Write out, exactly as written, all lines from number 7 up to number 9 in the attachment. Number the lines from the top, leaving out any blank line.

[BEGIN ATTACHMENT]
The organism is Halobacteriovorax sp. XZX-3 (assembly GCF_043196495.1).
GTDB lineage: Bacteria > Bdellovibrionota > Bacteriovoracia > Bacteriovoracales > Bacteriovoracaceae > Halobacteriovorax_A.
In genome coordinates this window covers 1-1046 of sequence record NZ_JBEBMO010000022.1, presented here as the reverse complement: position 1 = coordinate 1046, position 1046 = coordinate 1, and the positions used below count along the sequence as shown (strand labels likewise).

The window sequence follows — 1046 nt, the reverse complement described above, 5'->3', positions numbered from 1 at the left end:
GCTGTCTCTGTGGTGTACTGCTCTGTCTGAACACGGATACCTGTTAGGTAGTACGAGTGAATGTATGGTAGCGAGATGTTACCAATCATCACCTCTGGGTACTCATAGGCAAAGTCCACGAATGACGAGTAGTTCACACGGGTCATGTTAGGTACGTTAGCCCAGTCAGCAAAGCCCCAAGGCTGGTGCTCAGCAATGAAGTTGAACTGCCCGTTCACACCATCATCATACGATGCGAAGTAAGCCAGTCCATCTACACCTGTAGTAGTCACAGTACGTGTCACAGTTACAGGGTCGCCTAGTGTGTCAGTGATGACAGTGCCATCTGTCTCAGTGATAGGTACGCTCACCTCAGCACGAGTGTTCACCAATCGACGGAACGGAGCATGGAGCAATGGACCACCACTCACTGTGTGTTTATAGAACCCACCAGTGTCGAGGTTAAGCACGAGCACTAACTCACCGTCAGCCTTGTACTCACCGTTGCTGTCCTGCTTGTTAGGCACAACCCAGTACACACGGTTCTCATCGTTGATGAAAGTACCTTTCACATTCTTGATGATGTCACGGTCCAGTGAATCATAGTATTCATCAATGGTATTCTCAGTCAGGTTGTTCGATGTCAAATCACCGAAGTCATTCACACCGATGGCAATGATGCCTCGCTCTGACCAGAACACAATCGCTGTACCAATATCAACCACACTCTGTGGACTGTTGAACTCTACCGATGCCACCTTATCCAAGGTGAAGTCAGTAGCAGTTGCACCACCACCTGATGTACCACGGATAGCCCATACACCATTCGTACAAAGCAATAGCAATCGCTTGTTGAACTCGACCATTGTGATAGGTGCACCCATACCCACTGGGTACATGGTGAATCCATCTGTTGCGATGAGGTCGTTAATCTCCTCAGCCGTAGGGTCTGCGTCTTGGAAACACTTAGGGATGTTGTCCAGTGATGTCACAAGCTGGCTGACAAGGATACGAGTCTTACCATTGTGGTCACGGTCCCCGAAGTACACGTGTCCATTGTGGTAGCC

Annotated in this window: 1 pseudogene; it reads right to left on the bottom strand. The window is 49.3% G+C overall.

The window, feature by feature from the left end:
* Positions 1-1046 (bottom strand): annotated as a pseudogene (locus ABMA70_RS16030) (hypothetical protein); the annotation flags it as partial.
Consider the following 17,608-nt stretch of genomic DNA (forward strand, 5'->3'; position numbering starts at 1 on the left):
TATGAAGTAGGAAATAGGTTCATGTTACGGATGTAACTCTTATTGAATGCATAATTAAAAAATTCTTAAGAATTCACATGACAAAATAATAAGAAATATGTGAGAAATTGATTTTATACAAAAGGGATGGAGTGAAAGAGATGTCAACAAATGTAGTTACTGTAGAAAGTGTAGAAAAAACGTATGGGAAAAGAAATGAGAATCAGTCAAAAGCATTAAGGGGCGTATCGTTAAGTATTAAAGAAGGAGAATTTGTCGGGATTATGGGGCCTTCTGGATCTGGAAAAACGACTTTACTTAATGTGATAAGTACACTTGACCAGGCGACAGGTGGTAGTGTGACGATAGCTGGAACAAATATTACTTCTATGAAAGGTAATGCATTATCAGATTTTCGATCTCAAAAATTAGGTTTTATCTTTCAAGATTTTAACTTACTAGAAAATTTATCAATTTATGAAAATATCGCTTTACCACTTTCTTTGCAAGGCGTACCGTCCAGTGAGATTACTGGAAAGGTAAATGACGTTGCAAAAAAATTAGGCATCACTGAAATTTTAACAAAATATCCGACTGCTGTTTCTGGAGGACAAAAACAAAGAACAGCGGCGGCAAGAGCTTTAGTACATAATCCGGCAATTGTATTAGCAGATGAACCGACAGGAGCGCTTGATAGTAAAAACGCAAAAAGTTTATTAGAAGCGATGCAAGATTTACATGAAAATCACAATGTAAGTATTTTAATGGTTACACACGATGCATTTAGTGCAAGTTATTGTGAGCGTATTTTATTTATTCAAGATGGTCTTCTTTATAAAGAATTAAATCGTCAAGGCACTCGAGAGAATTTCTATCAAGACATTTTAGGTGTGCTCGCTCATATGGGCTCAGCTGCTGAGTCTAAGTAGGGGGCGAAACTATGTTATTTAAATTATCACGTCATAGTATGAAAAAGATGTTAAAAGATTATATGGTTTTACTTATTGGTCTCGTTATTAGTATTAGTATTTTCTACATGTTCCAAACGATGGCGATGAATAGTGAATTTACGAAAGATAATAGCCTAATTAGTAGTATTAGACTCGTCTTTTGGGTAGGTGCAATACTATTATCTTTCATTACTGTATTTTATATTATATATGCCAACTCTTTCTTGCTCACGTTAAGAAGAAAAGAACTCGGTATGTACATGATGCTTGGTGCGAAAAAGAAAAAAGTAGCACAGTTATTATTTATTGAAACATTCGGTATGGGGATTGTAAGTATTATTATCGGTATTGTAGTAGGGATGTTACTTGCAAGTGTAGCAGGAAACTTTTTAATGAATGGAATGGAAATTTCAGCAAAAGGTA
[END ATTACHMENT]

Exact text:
The window, feature by feature from the left end:
* Positions 1-1046 (bottom strand): annotated as a pseudogene (locus ABMA70_RS16030) (hypothetical protein); the annotation flags it as partial.
Consider the following 17,608-nt stretch of genomic DNA (forward strand, 5'->3'; position numbering starts at 1 on the left):